I think having my wife alongside me for this, the final leg of my three‐year bike journey through three continents and down one aisle, is going to be a really good thing.
As a guy on your own, it seems you very quickly slip into a target‐oriented kind of stupor. Sure, this equals large distances covered and formidable challenges overcome. Man’s indomitable spirit, and all that. But this time – for this last, enviable stretch of footloose freedom between here and the finish line – I’m determined to slow it all down as much as possible.
Many times I’ve often found myself daydreaming about what it would be like to ride home through Europe. Now Tenny and I find ourselves at the port of Bari in southern Italy, Europe’s giant open‐air museum.
I must admit I was surprised to find that summer is still very much in full swing here – so much so that many of the residents are escaping the heat and humidity in other parts of Italy or abroad. Today’s a sticky 36‐degree day, and the narrow streets are hot and quiet, shutters drawn, parking spaces empty.
Tenny’s not used to the random, intense kind of experience that travel can become. She’s still a bit wobbly on the bike. She would honestly rather wander, eat and appreciate life’s simple pleasures than spend all day in the saddle. Conversely I often take things too seriously, over‐plan and try to squeeze every last drop of worth out of the place and occasion. I need to be reminded to not let the actual enjoyment be muffled by the pursuit of progress. And my years away from home have made me somewhat complacent in new cultures.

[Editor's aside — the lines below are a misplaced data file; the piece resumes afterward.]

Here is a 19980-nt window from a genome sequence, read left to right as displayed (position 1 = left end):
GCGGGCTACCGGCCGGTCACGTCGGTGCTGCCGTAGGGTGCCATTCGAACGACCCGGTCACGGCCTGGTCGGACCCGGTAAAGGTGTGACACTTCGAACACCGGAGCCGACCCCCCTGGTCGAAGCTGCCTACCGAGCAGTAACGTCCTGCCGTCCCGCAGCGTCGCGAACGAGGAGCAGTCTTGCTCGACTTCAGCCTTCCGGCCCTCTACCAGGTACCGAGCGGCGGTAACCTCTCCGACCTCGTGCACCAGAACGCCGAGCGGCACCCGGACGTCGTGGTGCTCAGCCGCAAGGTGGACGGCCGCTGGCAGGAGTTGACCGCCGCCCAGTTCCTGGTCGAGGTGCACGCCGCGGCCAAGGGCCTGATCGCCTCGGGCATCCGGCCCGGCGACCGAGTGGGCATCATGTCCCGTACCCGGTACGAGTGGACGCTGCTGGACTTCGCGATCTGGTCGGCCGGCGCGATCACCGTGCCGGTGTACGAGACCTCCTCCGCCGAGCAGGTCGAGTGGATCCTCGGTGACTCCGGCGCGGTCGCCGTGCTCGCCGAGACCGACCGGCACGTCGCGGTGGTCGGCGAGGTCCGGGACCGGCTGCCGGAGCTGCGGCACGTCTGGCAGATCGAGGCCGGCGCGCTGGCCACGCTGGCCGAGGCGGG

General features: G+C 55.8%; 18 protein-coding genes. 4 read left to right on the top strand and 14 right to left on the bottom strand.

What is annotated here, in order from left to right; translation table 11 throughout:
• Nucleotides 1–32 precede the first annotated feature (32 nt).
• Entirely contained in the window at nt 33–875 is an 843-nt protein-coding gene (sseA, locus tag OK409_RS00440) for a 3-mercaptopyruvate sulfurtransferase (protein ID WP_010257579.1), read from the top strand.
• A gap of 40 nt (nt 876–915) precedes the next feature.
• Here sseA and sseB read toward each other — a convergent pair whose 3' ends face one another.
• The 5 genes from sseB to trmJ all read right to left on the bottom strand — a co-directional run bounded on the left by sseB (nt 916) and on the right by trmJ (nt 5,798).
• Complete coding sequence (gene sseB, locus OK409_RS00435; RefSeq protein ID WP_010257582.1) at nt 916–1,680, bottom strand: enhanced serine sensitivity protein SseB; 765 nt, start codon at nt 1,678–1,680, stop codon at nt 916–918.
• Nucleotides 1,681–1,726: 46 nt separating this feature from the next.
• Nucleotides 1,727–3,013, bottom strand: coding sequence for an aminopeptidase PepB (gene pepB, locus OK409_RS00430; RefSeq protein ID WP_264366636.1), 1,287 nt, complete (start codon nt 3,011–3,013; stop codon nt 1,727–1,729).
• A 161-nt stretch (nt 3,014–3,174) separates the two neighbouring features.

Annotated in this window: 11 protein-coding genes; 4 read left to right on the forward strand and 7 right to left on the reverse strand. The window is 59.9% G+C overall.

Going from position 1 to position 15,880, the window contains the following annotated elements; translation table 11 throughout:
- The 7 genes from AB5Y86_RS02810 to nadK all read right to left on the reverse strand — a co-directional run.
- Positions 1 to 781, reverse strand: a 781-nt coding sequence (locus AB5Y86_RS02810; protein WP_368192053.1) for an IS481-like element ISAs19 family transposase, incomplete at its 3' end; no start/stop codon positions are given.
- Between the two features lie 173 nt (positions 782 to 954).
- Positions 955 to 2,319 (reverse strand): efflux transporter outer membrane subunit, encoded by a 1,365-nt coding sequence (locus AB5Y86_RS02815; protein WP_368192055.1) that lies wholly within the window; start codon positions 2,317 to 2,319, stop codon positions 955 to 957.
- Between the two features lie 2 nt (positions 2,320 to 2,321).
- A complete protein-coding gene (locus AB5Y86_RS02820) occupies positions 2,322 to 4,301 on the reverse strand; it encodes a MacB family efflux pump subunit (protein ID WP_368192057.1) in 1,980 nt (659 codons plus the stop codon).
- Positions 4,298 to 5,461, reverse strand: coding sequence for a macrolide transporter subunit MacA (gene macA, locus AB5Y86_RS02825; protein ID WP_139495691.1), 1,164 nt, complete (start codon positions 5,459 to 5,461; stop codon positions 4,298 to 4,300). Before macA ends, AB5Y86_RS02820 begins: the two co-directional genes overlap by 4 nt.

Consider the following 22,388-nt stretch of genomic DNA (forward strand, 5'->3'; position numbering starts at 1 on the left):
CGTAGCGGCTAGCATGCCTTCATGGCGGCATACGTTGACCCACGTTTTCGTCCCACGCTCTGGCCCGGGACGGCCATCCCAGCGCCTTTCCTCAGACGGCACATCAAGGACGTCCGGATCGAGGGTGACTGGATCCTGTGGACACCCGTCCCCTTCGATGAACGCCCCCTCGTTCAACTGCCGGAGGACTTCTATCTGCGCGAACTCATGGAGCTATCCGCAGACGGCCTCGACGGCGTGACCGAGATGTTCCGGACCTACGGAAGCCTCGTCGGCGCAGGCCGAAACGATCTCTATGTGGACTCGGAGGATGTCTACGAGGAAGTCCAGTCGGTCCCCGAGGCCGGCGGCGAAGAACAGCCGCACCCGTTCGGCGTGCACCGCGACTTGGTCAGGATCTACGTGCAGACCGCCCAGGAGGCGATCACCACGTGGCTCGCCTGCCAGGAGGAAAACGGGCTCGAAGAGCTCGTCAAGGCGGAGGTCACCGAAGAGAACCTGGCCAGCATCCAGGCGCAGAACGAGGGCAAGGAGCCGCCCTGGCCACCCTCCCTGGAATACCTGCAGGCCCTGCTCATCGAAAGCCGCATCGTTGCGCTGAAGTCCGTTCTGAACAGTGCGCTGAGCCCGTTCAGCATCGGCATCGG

So this combination of minds, I’m hoping, should result in a style of travel that is spontaneous, fun and relaxed, whilst at the same time moving, educational and varied, and without the kind of desperate penny‐pinching that resulted in the four‐Euro‐per‐day average expenditure on my first jaunt through Europe in 2007. We worked hard and endured much stress to save money over the last winter, and there is really no need to be constantly whining about costs as long as they remain reasonable.
Our host here in Bari has plied us with plenty of pizza and ice‐cream and suggestions of worthwhile places to string together on our way southwards. Because it looks like that’s the way we’re headed; to explore the heel of Italy’s boot. Then, for the next two months, it’s truly a blank slate.